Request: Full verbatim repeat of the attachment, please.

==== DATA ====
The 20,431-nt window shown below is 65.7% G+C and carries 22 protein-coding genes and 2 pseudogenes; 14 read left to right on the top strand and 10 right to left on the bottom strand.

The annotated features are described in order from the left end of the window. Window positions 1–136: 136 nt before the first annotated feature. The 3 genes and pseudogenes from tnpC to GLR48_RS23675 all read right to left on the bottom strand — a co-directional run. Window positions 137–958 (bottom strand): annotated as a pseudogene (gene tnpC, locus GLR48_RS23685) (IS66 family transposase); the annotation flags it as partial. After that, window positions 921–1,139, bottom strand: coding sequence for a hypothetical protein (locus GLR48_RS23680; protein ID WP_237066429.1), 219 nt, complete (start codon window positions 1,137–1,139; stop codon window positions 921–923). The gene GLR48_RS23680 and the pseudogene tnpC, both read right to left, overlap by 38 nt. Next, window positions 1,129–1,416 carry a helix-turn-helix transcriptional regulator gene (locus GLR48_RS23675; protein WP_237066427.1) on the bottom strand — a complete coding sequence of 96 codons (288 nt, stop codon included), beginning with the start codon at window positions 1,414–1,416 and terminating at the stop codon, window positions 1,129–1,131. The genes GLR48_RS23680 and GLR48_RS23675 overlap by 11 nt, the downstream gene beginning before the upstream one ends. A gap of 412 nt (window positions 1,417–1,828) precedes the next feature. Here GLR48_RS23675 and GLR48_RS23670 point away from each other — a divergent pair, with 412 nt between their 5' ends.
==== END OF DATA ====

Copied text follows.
The 20,431-nt window shown below is 65.7% G+C and carries 22 protein-coding genes and 2 pseudogenes; 14 read left to right on the top strand and 10 right to left on the bottom strand.

The annotated features are described in order from the left end of the window. Window positions 1–136: 136 nt before the first annotated feature. The 3 genes and pseudogenes from tnpC to GLR48_RS23675 all read right to left on the bottom strand — a co-directional run. Window positions 137–958 (bottom strand): annotated as a pseudogene (gene tnpC, locus GLR48_RS23685) (IS66 family transposase); the annotation flags it as partial. After that, window positions 921–1,139, bottom strand: coding sequence for a hypothetical protein (locus GLR48_RS23680; protein ID WP_237066429.1), 219 nt, complete (start codon window positions 1,137–1,139; stop codon window positions 921–923). The gene GLR48_RS23680 and the pseudogene tnpC, both read right to left, overlap by 38 nt. Next, window positions 1,129–1,416 carry a helix-turn-helix transcriptional regulator gene (locus GLR48_RS23675; protein WP_237066427.1) on the bottom strand — a complete coding sequence of 96 codons (288 nt, stop codon included), beginning with the start codon at window positions 1,414–1,416 and terminating at the stop codon, window positions 1,129–1,131. The genes GLR48_RS23680 and GLR48_RS23675 overlap by 11 nt, the downstream gene beginning before the upstream one ends. A gap of 412 nt (window positions 1,417–1,828) precedes the next feature. Here GLR48_RS23675 and GLR48_RS23670 point away from each other — a divergent pair, with 412 nt between their 5' ends.